Charlotte’s Web – CBD for Epilepsy

This is a great video of how CBD is being used to treat Epilepsy in kids.

Dr. Alan:
I’m Dr. Alan Shackelford. What you will see in this brief presentation is remarkable. It’s unlike anything that I in my 30 years of medical practice have experienced, and it’s based on medical marijuana.

You may have preconceived notions about what that means, but please watch the next few minutes with an open mind. I think you’ll be astonished at what you learn.

Paige:
So, Charlotte has Dravet syndrome. It’s a severe pediatric epilepsy. The seizures, when they start with Dravet, are status. They don’t stop on their own, so they’re 20 minutes or 30 minutes or longer. I think her first one was about a half hour. Every seizure after that for two and a half years was a status seizure, and some are four hours long, two hours long, and at that point she’s incubated in the ER, in the pediatric ICU, and medicine doesn’t stop them. So that’s … We went through that about two and a half years. We got diagnosed at two and a half years old.

A few times her heart has stopped using these drugs, and I’ve done CPR on her. A couple of those times, I just sort of let go of the fact that … just to keep trying with her, and I said my goodbyes to her. As I’m doing CPR on her in the hospital, kind of prepared myself for the worst. She’s still here, but she’s been through a lot to get to this point.

The doctor, she heard her history of seizures at that time and said, “We have to pull this” … Her last med that she was on. Her exact words: “We have reached the end of the line with medical options for Charlotte. And I don’t know what to tell you. There’s really nothing else we can do.”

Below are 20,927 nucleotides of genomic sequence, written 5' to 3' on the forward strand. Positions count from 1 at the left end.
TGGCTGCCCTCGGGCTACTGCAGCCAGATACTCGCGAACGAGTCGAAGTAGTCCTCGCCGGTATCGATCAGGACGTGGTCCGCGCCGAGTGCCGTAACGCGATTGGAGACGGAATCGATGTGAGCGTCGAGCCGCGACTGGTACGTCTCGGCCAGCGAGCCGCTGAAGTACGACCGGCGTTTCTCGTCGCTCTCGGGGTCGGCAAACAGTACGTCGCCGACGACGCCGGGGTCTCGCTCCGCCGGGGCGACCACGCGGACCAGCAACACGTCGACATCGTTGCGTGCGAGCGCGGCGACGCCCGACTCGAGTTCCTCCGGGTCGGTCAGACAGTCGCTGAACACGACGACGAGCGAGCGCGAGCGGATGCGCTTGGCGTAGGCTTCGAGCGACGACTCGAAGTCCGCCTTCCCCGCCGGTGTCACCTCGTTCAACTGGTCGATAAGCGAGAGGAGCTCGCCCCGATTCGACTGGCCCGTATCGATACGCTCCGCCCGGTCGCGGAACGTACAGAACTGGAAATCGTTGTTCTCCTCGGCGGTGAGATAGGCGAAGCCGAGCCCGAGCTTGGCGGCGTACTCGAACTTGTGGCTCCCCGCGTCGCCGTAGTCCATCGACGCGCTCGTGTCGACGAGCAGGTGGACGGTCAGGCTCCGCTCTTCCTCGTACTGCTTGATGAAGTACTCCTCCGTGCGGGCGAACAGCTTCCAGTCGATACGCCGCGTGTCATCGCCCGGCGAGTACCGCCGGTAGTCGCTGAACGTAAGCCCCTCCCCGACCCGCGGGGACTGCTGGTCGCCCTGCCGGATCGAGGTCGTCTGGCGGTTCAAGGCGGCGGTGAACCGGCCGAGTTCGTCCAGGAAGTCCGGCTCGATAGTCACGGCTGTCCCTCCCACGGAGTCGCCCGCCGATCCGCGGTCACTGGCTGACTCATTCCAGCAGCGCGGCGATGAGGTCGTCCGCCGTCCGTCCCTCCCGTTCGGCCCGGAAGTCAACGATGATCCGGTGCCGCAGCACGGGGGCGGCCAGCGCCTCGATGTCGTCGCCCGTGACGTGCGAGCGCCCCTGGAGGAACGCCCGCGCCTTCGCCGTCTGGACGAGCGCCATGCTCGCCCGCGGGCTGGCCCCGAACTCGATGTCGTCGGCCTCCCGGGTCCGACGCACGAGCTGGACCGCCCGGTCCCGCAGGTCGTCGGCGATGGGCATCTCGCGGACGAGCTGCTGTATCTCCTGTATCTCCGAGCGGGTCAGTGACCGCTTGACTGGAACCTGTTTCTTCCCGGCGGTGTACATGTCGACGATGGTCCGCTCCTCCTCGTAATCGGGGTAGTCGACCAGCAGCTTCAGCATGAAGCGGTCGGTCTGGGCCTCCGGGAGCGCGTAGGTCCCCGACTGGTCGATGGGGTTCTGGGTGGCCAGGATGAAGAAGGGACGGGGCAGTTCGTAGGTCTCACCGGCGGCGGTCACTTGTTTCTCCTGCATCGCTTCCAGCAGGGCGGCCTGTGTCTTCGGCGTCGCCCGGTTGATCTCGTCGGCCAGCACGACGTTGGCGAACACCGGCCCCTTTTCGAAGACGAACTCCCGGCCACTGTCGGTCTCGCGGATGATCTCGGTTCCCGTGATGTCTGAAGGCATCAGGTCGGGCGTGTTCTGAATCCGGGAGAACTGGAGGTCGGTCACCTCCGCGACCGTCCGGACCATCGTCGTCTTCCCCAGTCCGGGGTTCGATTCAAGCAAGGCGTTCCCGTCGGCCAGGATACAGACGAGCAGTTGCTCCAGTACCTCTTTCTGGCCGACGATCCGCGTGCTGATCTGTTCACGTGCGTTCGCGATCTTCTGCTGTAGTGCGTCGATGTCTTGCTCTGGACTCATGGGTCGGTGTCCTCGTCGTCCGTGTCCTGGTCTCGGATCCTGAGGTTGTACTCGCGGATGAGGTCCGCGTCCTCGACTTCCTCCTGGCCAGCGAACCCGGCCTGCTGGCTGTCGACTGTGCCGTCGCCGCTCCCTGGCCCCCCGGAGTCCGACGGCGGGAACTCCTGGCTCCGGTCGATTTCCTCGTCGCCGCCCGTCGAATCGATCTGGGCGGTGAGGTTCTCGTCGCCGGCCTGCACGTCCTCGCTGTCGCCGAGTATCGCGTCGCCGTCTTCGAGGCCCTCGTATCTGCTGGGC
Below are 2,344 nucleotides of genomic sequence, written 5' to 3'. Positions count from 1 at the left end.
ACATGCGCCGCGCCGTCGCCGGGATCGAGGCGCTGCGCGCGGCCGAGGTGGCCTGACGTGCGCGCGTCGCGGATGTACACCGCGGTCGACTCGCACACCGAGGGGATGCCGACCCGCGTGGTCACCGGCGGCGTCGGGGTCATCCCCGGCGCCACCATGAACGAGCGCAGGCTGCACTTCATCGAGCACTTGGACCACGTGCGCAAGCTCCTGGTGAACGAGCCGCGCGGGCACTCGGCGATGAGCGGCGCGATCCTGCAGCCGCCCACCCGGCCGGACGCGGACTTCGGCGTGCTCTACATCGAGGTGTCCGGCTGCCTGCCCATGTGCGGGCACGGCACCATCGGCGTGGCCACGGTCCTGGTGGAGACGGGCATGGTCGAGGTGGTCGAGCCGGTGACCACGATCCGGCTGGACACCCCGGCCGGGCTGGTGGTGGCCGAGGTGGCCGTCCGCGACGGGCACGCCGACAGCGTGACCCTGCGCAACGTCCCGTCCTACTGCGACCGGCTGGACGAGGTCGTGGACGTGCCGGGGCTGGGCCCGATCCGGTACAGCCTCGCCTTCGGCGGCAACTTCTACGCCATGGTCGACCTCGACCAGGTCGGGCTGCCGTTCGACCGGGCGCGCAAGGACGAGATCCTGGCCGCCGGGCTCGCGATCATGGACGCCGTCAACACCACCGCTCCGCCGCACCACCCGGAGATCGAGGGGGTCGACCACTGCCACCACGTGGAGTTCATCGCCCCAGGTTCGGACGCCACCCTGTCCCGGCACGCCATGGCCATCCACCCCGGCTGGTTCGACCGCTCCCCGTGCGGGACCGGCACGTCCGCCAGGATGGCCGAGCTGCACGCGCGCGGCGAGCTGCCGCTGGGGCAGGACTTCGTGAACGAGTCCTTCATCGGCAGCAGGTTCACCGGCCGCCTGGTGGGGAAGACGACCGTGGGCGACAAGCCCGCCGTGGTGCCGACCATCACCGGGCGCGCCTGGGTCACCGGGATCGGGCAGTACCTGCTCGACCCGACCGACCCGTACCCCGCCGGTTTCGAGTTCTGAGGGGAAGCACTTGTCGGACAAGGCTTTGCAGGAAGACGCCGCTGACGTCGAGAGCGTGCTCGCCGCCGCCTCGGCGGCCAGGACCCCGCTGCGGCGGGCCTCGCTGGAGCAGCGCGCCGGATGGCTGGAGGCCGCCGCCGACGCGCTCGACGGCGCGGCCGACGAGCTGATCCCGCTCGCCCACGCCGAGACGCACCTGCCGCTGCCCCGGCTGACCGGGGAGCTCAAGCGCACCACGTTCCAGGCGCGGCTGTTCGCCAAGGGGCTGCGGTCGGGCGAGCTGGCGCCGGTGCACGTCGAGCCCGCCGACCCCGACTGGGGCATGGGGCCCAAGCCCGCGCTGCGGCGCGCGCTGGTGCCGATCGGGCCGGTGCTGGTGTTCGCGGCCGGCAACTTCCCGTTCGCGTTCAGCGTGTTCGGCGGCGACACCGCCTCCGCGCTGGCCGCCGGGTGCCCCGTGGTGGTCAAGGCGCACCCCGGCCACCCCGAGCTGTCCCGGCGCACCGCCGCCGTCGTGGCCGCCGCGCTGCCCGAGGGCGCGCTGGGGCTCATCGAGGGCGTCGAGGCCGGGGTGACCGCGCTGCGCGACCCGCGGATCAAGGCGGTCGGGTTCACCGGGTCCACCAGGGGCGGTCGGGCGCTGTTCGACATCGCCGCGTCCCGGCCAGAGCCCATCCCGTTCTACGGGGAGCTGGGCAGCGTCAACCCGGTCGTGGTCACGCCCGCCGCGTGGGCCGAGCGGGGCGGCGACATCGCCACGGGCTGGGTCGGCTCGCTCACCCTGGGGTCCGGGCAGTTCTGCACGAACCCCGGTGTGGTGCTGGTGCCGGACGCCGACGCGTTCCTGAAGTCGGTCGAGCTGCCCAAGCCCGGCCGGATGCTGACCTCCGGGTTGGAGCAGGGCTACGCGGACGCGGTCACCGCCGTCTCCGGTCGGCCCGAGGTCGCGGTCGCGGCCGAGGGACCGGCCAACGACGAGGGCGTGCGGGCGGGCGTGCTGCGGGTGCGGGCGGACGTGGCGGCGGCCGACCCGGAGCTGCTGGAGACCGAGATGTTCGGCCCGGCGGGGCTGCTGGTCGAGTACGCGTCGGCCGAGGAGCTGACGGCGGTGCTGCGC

That’s when we met the Stanleys and that’s when we got started on the CBD. After six months of … I really didn’t think she would survive the seizures. Three hundred seizures a week, roughly. Grand mal tonic-clonic seizures a week. Just to put in light what 300 a week is, it’s about four an hour, so one seizure every 15 minutes. Sometimes it is every five minutes. It just never stopped.

So to see her seizure free for seven days, she went seven days instantly, and we’ve been on it nine months and from that 300 seizures a week she now has zero to one tonic-clonic a week. So it’s greater than 99% seizure reduction. It’s amazing. It’s just absolutely amazing to think that she wasn’t going to survive, and look at her now: she has a life.

During that time, she lost the ability to walk, talk, eat and really participate in life at all. She couldn’t do anything. She just sort of lied in my arms catatonic, and I thought that was it. This just wasn’t a life for a person. But here we are.